People also keep asking for the ability to turn in herbs and ore for Savage Bloods. Um. You sort of can? Sell the herbs and ore to earn gold to buy the bloods? Make epic gear and sell that to buy the bloods? It’s all part of an economy! Or goodness, go and get the barn and farm your own savage bloods (I sell mine for 1k each, which is a steady flow of gold!)

 

This all makes sense. It’s a nice system that allows players to be self sufficient, and make lots of gold. I would even say I am exploiting it – with 5 mines, 3 herb gardens, 2 barns, and six crafters doing profession cooldowns every day. I am crafting more right now than I have in the last three expansions put together. Usually after the first month I am only making bags and gems.

Now. Professions and crafted gear DOES have ONE problem. FUCKING RANDOM STATS. (Sorry, I HATE RANDOM, THE CURSING IN WARRANTED.) It shouldn’t be easier for me to sell an epic on the AH with junk stats to buy the one with stats I do want. Especially with the removing of reforging. And the reroll items? WAY too expensive since you still might get the same bad stats. If anything THOSE are what shouldn’t use the daily cooldown items, and instead should just use massive amounts of regular mats. Actually, that one change would address all of Adam’s issues too, without hurting the way I and others use them.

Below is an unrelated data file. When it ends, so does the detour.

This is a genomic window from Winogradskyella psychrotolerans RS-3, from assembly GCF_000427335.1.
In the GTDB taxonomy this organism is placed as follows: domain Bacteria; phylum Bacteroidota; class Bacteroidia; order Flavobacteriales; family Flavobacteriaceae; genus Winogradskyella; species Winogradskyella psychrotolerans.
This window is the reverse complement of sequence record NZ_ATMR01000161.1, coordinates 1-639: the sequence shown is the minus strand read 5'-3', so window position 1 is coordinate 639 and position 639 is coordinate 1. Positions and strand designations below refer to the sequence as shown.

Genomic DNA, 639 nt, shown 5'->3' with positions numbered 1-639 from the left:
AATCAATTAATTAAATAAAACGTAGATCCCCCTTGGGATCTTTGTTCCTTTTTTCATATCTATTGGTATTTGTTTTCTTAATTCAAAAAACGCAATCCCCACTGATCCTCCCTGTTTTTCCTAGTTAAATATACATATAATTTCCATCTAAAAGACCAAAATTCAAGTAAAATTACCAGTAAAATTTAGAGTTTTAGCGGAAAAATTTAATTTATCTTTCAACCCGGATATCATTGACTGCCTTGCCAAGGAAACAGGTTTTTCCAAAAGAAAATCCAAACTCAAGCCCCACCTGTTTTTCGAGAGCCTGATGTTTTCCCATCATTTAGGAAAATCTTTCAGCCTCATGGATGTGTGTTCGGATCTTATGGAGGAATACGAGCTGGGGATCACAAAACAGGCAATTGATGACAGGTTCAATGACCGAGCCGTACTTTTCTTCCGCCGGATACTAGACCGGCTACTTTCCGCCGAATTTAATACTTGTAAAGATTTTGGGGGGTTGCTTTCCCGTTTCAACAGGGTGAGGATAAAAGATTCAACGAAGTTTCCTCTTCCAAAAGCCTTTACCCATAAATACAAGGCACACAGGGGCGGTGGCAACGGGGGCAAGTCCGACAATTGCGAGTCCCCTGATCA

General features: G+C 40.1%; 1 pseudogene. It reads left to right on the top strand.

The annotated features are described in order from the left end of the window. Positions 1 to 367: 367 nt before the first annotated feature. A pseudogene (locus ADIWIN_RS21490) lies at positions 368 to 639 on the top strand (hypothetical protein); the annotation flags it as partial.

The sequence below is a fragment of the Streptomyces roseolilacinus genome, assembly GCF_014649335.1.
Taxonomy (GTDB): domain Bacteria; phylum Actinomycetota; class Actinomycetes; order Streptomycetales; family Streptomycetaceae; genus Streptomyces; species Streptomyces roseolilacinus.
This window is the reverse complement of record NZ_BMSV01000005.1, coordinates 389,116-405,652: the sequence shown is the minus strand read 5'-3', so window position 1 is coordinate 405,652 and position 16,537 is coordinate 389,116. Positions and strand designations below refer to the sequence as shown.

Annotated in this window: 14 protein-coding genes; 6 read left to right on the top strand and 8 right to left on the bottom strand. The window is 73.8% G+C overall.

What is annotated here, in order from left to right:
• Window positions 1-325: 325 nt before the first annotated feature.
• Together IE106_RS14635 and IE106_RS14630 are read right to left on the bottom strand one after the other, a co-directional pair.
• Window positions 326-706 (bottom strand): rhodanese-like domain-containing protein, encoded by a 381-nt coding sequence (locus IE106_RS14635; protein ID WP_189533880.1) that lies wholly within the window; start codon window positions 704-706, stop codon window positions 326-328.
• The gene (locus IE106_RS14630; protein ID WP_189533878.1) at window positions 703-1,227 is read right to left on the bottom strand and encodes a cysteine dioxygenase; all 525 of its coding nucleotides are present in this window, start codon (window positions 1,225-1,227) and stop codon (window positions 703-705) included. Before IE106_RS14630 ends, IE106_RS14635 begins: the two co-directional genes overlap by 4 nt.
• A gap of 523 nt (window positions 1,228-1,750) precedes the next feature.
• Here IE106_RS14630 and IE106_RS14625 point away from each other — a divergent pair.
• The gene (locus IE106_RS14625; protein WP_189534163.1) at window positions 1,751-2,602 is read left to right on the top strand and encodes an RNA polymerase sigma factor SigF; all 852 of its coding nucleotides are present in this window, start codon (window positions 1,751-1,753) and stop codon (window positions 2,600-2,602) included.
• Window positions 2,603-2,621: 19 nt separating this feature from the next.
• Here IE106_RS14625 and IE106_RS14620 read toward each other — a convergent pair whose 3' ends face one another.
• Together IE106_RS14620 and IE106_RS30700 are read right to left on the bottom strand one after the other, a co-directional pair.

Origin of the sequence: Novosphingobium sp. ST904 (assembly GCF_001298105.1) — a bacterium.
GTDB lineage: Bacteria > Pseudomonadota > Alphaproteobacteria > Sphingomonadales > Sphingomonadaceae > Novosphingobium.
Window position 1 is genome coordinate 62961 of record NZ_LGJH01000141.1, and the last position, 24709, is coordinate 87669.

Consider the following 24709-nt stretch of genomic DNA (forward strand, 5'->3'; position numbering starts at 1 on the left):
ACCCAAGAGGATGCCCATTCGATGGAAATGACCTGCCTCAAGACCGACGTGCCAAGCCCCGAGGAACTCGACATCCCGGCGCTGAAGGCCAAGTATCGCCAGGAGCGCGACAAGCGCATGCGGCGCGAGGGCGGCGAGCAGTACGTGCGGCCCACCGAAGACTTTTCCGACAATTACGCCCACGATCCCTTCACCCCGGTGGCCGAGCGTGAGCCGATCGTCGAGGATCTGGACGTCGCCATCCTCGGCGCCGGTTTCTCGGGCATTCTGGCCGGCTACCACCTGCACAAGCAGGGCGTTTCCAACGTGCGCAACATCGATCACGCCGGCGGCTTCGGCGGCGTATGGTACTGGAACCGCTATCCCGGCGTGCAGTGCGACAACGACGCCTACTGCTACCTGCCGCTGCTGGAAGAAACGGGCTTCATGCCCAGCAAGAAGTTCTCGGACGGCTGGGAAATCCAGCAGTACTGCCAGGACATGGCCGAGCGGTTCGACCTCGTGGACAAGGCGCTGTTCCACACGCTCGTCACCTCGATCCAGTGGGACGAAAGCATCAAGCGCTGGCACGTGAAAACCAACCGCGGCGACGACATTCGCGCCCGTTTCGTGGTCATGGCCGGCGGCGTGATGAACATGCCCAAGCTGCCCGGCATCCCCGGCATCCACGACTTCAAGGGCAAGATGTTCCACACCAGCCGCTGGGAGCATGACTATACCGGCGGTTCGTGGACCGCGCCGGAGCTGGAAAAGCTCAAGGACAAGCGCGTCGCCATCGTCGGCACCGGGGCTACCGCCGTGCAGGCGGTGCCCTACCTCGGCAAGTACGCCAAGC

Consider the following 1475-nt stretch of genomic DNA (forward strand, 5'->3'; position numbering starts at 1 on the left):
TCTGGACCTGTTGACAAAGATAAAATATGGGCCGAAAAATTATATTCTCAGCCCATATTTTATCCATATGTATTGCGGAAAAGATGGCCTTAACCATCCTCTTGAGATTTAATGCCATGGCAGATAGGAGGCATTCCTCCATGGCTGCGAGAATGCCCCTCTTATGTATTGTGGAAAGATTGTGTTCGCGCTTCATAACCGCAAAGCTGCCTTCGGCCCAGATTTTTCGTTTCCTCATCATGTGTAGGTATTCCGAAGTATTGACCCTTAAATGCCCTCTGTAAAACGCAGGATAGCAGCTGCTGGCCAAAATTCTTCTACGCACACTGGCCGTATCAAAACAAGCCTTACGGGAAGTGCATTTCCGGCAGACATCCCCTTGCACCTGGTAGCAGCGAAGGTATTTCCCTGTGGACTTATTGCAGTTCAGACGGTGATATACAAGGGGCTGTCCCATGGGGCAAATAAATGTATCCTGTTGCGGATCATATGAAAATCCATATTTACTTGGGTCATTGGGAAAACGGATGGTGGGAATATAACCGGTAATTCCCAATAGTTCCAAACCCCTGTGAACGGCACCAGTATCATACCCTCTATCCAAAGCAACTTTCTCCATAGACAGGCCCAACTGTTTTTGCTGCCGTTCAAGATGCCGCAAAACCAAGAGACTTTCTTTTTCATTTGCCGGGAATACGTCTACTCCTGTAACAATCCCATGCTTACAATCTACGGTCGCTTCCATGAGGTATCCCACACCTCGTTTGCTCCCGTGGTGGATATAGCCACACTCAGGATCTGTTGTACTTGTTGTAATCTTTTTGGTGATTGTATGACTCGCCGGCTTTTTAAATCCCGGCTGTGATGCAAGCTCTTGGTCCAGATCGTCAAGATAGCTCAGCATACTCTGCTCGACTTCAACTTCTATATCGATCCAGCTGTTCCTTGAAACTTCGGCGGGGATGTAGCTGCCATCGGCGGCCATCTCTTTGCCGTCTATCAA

I disagree Adam, I think as far as gearing and goldmaking, crafting professions are actually important. If anything, herbalism, mining, and skinning have been nerfed to unimportance and are likely going to get replaced for some of my alts, just to be able to make more of the daily cd items. Crafting has leapt into the position of actually being a useful gearing tool instead of something I only use for my main, then never again.

Promoting Better Play

“We’re not above bribing you to be nice to each other. And frankly, neither are you.”

They said this at the BlizzCon they announced Warlords of Draenor at. And I remember thinking… That will be a neat trick. In the words of our tank Xxiv, “You can grief someone at anything, says the guy who was griefed in Journey.” (Journey has no chat, matchmaking etc, you just move through the world with another player. But apparently his match didn’t move. They just stood still.)

As a game designer, I spend most of my time trying to figure out how to convince the player to do what I want them to do, without just flat out telling them. And sometimes with just flat out telling them. It’s funny, because it kind of crosses over into being a parent. How do you get the toddler to do what you want, without forcing them to do it.